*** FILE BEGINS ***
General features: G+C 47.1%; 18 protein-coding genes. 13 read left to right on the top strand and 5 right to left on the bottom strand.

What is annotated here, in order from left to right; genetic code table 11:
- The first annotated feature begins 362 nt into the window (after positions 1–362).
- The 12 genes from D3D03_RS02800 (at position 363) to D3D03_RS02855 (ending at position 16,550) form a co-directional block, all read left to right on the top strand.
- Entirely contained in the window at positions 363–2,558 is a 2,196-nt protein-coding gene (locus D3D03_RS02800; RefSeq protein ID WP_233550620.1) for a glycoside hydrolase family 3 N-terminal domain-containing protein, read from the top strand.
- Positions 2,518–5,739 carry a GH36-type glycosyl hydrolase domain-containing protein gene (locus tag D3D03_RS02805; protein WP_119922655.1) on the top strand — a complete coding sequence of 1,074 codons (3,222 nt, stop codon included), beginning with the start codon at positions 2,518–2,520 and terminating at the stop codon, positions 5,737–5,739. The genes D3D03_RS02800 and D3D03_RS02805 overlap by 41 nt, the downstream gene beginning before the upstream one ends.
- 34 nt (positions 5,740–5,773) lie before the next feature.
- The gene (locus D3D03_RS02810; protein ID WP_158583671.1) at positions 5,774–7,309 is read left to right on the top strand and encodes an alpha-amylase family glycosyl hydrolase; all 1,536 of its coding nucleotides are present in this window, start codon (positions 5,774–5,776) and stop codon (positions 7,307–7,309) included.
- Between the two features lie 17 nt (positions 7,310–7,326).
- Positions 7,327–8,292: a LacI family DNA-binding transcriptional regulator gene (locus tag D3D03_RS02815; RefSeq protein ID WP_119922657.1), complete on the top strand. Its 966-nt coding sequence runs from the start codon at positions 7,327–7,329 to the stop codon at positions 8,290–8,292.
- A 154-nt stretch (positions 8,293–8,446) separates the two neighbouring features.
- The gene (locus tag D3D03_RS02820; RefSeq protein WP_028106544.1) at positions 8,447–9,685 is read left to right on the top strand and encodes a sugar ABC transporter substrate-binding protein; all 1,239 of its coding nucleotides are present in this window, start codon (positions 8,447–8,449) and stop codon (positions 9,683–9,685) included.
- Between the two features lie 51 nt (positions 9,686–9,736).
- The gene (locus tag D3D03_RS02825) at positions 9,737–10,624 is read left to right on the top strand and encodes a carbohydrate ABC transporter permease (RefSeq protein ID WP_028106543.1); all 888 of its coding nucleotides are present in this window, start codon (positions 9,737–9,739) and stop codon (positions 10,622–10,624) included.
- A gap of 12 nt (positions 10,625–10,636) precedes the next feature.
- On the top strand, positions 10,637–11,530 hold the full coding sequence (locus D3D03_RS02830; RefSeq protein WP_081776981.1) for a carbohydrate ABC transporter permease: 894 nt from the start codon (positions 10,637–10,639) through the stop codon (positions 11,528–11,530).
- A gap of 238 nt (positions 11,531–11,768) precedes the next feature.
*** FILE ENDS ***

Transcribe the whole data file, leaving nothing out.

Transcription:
General features: G+C 47.1%; 18 protein-coding genes. 13 read left to right on the top strand and 5 right to left on the bottom strand.

What is annotated here, in order from left to right; genetic code table 11:
- The first annotated feature begins 362 nt into the window (after positions 1–362).
- The 12 genes from D3D03_RS02800 (at position 363) to D3D03_RS02855 (ending at position 16,550) form a co-directional block, all read left to right on the top strand.
- Entirely contained in the window at positions 363–2,558 is a 2,196-nt protein-coding gene (locus D3D03_RS02800; RefSeq protein ID WP_233550620.1) for a glycoside hydrolase family 3 N-terminal domain-containing protein, read from the top strand.
- Positions 2,518–5,739 carry a GH36-type glycosyl hydrolase domain-containing protein gene (locus tag D3D03_RS02805; protein WP_119922655.1) on the top strand — a complete coding sequence of 1,074 codons (3,222 nt, stop codon included), beginning with the start codon at positions 2,518–2,520 and terminating at the stop codon, positions 5,737–5,739. The genes D3D03_RS02800 and D3D03_RS02805 overlap by 41 nt, the downstream gene beginning before the upstream one ends.
- 34 nt (positions 5,740–5,773) lie before the next feature.
- The gene (locus D3D03_RS02810; protein ID WP_158583671.1) at positions 5,774–7,309 is read left to right on the top strand and encodes an alpha-amylase family glycosyl hydrolase; all 1,536 of its coding nucleotides are present in this window, start codon (positions 5,774–5,776) and stop codon (positions 7,307–7,309) included.
- Between the two features lie 17 nt (positions 7,310–7,326).
- Positions 7,327–8,292: a LacI family DNA-binding transcriptional regulator gene (locus tag D3D03_RS02815; RefSeq protein ID WP_119922657.1), complete on the top strand. Its 966-nt coding sequence runs from the start codon at positions 7,327–7,329 to the stop codon at positions 8,290–8,292.
- A 154-nt stretch (positions 8,293–8,446) separates the two neighbouring features.
- The gene (locus tag D3D03_RS02820; RefSeq protein WP_028106544.1) at positions 8,447–9,685 is read left to right on the top strand and encodes a sugar ABC transporter substrate-binding protein; all 1,239 of its coding nucleotides are present in this window, start codon (positions 8,447–8,449) and stop codon (positions 9,683–9,685) included.
- Between the two features lie 51 nt (positions 9,686–9,736).
- The gene (locus tag D3D03_RS02825) at positions 9,737–10,624 is read left to right on the top strand and encodes a carbohydrate ABC transporter permease (RefSeq protein ID WP_028106543.1); all 888 of its coding nucleotides are present in this window, start codon (positions 9,737–9,739) and stop codon (positions 10,622–10,624) included.
- A gap of 12 nt (positions 10,625–10,636) precedes the next feature.
- On the top strand, positions 10,637–11,530 hold the full coding sequence (locus D3D03_RS02830; RefSeq protein WP_081776981.1) for a carbohydrate ABC transporter permease: 894 nt from the start codon (positions 10,637–10,639) through the stop codon (positions 11,528–11,530).
- A gap of 238 nt (positions 11,531–11,768) precedes the next feature.